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Suggs: From Tears to Cheers
Release: 12/23/2009
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Dec. 23, 2009

By Travis Sherer

The first time Scott Suggs met Washington hoops coach Lorenzo Romar, the now sophomore guard left in tears.

Thankfully for the Dawgs, the chance meeting was not a recruiting visit, but instead, a family barbecue on the Fourth of July nine years ago.

Romar was introduced to the Suggs family during his three-year stint as the head coach of Saint Louis by a childhood friend, Herb Edwards, with whom he played in Little League. The relaxed outing led to a one-on-one basketball game between the 10-year-old Suggs and the former NBA player.

"We play and, um, I beat him," Romar said. "I'm not bragging -- he was 10 -- and we shake hands and go on. I didn't know, but he got in the car and he was crying."

Suggs, who was born nearly 10 years after Romar was playing professionally, naturally didn't understand the situation.

"I just thought he was old and I should beat him," Suggs said.

Suggs understands now what he had gotten into, but more than that, the sophomore is showing signs of recognition at Hec Edmundson Pavilion in just his second season with the Huskies. After a year under Romar, Suggs is beginning to flourish, setting career highs in both minutes played (20) and points (13) in a 89-54 blowout of previously ranked Portland Dec. 19 -- a performance that helped cement his position in the rotation. Now, he is left fighting for more minutes with fellow guards Justin Holiday and Elston Turner.

"Yeah there definitely is (a feeling of competition)," Suggs said. "I mean, everybody in practice is making sure they're working hard and everybody's trying to fight to play."

Suggs became the third Husky to connect from downtown three or more times in a game this season, along with Isaiah Thomas and Turner -- a good sign for a team in need of another long-range threat. Ironically, his 13 points came after missing his first two shots -- just one short of his season average in attempts.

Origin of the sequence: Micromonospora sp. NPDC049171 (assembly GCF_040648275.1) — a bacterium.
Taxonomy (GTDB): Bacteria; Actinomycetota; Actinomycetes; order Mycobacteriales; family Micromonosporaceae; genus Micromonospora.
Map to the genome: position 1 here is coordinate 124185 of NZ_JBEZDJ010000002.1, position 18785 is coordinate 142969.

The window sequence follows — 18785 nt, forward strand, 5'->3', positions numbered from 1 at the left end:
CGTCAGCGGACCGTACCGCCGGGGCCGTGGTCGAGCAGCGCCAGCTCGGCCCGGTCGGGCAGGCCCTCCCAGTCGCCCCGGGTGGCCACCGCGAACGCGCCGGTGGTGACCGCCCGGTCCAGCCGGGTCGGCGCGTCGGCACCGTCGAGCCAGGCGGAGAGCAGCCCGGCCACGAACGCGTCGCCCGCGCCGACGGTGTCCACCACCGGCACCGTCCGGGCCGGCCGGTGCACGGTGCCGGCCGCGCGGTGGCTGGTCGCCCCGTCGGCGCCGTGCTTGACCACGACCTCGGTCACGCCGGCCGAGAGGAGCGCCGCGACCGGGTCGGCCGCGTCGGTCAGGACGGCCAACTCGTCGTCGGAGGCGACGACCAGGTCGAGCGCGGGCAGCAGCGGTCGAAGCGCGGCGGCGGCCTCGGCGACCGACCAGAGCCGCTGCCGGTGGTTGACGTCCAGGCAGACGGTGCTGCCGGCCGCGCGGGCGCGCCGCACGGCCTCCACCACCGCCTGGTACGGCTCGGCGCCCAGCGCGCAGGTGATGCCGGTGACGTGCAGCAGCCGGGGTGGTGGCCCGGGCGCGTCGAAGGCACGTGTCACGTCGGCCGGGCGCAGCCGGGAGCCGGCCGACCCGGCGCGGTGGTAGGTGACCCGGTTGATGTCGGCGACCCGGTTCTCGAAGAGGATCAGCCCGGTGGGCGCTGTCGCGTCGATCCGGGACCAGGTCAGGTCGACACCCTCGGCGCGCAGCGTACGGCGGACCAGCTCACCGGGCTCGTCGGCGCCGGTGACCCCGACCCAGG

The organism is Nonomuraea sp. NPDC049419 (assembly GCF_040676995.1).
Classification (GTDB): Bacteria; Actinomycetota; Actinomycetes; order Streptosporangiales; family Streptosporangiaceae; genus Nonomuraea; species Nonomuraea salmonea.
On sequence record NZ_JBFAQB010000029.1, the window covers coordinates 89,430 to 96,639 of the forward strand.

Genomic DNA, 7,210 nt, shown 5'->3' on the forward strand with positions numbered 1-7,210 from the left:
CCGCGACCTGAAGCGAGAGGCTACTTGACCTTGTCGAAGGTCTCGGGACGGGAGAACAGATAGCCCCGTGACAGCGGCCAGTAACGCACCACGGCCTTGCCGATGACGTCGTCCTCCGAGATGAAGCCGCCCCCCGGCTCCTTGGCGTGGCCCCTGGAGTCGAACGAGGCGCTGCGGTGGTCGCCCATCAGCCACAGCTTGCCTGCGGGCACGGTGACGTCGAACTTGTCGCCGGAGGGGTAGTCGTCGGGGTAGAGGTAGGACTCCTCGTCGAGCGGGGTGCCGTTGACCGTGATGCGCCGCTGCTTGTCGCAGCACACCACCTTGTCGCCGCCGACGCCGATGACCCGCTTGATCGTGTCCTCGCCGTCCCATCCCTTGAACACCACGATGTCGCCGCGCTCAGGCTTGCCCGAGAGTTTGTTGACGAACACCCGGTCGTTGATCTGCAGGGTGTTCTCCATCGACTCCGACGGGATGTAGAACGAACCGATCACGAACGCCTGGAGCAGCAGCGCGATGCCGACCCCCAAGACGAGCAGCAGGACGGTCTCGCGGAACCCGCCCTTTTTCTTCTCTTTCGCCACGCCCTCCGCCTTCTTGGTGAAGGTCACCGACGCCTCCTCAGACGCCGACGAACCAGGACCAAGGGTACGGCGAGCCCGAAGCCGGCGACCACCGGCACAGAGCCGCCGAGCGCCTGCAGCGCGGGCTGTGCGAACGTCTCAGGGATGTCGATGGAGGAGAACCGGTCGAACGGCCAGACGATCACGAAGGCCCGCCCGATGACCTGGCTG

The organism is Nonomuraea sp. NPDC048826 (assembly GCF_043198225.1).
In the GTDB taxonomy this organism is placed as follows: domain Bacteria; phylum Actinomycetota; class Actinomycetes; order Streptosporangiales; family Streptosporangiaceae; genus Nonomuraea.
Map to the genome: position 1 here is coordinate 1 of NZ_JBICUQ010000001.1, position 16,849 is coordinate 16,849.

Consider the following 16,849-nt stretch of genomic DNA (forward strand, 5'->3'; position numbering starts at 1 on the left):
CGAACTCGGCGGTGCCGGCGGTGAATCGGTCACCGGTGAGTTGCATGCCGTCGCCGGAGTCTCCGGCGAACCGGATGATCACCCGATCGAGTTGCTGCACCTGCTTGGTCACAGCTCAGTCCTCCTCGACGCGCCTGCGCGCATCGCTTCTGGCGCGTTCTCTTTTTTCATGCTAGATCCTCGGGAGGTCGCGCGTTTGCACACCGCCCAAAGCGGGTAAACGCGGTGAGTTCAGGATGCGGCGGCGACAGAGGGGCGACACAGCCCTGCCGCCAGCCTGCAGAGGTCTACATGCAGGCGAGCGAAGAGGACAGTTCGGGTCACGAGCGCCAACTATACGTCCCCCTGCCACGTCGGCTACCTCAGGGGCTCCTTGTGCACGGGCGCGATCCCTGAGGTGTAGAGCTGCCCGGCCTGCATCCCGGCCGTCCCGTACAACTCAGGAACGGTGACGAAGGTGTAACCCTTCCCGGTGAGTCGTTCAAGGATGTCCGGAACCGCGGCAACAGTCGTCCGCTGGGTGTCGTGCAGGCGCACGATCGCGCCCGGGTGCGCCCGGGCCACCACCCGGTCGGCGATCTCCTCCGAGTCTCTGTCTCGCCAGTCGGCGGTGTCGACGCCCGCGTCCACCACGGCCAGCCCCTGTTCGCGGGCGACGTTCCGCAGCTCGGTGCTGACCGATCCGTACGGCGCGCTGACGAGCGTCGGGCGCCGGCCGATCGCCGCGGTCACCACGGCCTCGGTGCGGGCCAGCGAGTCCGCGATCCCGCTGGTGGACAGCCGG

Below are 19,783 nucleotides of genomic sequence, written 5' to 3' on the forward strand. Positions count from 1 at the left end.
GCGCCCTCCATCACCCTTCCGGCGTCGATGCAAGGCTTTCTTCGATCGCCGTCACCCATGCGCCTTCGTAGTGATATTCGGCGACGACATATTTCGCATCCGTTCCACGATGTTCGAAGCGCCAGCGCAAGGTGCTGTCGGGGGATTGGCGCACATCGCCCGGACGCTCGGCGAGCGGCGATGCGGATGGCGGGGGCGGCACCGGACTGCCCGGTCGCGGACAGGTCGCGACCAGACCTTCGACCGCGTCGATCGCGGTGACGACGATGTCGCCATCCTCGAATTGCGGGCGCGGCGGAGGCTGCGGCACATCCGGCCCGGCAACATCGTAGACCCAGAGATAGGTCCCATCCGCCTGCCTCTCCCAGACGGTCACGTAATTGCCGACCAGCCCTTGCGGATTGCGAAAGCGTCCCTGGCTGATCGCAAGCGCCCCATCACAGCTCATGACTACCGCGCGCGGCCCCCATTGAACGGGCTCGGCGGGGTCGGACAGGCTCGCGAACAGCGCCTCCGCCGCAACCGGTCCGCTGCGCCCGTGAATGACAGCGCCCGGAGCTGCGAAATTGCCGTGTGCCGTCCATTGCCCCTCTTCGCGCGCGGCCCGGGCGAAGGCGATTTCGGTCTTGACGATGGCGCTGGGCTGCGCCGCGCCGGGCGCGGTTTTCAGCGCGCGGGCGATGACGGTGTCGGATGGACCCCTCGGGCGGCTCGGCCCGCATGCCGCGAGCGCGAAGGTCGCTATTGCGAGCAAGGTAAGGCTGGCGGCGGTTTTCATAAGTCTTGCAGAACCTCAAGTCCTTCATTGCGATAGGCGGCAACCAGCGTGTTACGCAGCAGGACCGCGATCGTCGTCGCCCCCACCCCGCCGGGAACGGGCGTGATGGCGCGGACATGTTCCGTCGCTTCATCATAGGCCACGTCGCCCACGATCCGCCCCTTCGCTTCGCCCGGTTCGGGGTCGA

"First the shot wasn't falling but coach had faith in me and kept running plays for me and they just kept rolling," Suggs said.

Romar's faith hasn't wavered on Suggs, who then made a pair of crucial treys to break Portland's zone and open the flood gates.

Suggs carried enough hype for many to expect immediate results, regardless of the Huskies' back court depth in 2009. Suggs was an ESPN Top 100 recruit and named Missouri's "Mr. Basketball" his senior year. His struggles, however, just didn't make sense to him or fans.

"You rarely hear people say, 'He just needs more time.' People are more inclined and quick to say, 'He's overrated.' Someone is not overrated because they aren't playing at a high-level yet, they need time. In school people have different ways of learning. Some are quick learners and some are slow learners. Scott is the type of guy that really needs to conceptualize in his mind what is going on. If not, it's harder for him," Romar said.

In scoring a previous career high of nine points in Washington's first game of 2009 against Wright State, Suggs quickly gained the confidence to know he can define the role he wants on the team.

"I'm a guy who comes in and makes shots, gets a couple of deflections and plays solid defense," said Suggs. "I'm definitely looking to come in and make shots if guys aren't out there making them."

Romar, who kept in touch with the Suggs family whether it be to invite them to games or more backyard gatherings, said this is only the beginning.

"There will come a day, hopefully, where Scott Suggs scores 13 and you say to me, 'Anything wrong with Scott tonight?'" Romar said.

And Romar should know, he got a firsthand look at Suggs' potential almost 10 years ago, but The Old Man still thinks that given a four-week training period, the outcome would stay the same if the two were to play one-on-one.

"I'll take him up on that," Suggs said.

Travis Sherer covers sports for the The Marysville Globe/Arlington Times and Udubsports.com.

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